Thursday, November 1, 2012

Halo 4 rolls out zero-tolerance policy for offensive speech

Posted By on 11.01.12 at 04:30 PM

Halo protagonist Master Chief greets a new day in gaming
  • Halo protagonist Master Chief greets a new day in gaming
Just a few days from now, on November 6, Microsoft subsidiary 343 Industries will release Halo 4 for the Xbox 360. While the popular perception of video games is still that they're just for your basement-dwelling, soda-swilling, neckbearded cousin, the reality is that Halo and other ongoing franchises (Call of Duty, Assassin's Creed, the multiple series with Tom Clancy's name in the title) are among the most popular and profitable media properties in existence—even in the middle of an economic slump, video game sales in the U.S. exceeded $16 billion in 2011, more than Hollywood and the record industry combined.

Considering that first-day sales of Halo 3 in 2007 exceeded what any movie before The Avengers brought in during its whole first weekend, Halo 4 stands to be the biggest money maker of any entertainment product released this year. And considering that online multiplayer gaming has become the single most important aspect of the console-video-game industry, it's surprising—not to mention ballsy—for 343 to announce that Halo 4's online multiplayer mode comes with a zero-tolerance policy for sexist and discriminatory speech.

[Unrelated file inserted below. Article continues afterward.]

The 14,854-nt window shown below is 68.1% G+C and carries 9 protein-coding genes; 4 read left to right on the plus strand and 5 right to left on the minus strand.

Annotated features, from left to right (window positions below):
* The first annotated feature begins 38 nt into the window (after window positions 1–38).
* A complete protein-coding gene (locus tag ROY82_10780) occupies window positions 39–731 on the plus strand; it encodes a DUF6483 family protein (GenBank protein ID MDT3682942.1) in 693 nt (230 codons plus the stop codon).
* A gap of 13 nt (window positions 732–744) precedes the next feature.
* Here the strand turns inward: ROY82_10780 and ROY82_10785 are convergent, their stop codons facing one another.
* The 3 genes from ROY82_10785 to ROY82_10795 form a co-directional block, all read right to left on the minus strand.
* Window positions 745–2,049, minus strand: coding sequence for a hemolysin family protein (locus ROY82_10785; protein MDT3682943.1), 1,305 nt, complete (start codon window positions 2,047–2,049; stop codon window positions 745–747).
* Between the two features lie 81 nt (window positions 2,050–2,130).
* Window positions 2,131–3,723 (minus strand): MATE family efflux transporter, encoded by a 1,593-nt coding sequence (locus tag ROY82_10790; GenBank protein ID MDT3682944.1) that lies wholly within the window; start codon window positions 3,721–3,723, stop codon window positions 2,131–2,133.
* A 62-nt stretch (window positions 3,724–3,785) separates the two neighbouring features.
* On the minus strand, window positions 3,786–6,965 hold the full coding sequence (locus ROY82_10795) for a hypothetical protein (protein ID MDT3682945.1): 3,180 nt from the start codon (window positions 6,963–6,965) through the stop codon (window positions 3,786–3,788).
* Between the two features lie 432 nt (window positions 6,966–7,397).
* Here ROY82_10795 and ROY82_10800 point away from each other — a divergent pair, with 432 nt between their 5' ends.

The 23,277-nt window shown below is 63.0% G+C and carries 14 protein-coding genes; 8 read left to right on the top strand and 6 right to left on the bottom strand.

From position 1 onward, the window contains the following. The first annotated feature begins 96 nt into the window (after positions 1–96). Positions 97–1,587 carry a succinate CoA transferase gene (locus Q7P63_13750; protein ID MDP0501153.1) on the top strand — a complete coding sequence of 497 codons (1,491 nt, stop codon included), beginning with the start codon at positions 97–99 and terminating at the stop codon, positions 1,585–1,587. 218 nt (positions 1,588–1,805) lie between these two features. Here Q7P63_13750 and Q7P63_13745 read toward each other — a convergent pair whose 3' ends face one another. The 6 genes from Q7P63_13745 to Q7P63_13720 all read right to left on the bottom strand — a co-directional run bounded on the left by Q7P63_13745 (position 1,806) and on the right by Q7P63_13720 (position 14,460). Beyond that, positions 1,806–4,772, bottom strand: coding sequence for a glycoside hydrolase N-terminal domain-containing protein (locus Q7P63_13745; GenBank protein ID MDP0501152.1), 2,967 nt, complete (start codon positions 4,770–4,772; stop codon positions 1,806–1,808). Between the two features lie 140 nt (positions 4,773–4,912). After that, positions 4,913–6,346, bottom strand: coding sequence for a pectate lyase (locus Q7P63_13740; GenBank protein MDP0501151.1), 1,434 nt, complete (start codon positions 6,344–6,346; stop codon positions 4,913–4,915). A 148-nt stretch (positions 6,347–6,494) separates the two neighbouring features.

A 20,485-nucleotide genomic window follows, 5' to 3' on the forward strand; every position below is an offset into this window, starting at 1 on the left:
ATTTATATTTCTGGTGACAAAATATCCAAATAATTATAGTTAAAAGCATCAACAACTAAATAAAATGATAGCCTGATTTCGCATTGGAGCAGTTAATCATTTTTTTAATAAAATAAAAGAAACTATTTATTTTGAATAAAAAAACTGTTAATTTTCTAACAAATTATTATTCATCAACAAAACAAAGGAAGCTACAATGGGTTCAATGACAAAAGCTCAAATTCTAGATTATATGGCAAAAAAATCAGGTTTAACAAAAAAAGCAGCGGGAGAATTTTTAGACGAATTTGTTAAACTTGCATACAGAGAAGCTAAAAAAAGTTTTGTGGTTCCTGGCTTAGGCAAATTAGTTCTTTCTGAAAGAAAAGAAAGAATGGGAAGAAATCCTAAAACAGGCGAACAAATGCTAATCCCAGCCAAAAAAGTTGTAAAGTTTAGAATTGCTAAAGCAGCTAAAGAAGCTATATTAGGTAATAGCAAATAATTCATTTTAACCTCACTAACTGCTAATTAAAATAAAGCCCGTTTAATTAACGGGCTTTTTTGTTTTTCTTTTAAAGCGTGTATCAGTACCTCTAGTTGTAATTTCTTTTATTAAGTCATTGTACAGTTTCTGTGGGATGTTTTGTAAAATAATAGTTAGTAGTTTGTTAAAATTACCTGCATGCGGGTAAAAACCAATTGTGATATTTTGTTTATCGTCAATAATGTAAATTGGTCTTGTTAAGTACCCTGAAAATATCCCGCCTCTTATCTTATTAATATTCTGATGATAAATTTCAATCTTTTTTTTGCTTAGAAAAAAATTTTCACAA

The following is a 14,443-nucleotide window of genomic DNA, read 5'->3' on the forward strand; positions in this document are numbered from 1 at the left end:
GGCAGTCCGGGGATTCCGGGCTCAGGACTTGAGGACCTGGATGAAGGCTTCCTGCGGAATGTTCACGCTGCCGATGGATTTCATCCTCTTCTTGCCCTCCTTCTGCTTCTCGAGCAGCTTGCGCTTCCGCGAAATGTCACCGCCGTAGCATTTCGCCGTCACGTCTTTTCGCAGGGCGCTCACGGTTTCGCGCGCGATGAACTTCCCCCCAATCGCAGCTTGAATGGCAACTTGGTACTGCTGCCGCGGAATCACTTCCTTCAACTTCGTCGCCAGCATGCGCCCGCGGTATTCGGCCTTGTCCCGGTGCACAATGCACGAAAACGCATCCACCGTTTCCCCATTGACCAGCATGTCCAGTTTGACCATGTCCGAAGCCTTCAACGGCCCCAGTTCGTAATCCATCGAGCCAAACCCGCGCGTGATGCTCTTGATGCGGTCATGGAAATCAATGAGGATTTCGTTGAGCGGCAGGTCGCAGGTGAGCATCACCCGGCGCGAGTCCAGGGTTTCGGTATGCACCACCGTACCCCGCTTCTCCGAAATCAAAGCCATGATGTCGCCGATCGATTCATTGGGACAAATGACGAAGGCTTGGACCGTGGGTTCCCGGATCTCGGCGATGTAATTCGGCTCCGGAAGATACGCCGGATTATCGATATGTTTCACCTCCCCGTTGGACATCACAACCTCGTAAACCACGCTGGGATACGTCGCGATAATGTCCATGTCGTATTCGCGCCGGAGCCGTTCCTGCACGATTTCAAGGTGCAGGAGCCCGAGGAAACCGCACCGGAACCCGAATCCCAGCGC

While gamers are justifiably proud of the giant steps gaming has taken out of the Dorito-strewn cultural basement, there remains a vocal element in the community that apparently considers video games the exclusive jurisdiction of straight, white, and (maybe most important) male users. And until now there's been little to keep them from making the experience unpleasant for gamers who might be gay, nonwhite, female, or simply uninterested in maintaining the status quo, other than the barely enforced codes of conduct that various online gaming services have offered.

Halo 4, on the other hand, is shipping with a guarantee that users who engage in offensive communication in its online modes face temporary or permanent bans from networked multiplayer play. The fact that this move was announced by two women—who just so happen to be the head of 343 Industries and Halo 4's executive producer—will doubtless only further rile up the sexist gamer faction.

There are two obvious potential outcomes to the ban: either gamers are going to boycott Halo 4 or they'll swallow their trollishness and abide by the rules, even if they're still sexist/racist/homophobic/et cetera at heart and are only behaving in order to pwn n00bs or whatever. Prejudiced gamers and the troll apologists who confuse First Amendment rights with the ability to say whatever you want in whatever publicly or privately run forum you want with no consequences—for instance, everyone who's defended Reddit ubertroll Violentacrez on the grounds of "free speech"—will likely consider this a case of enforced political correctness and a violation of their freedoms.

The rest of us will be glad that someone's working to shut them up.

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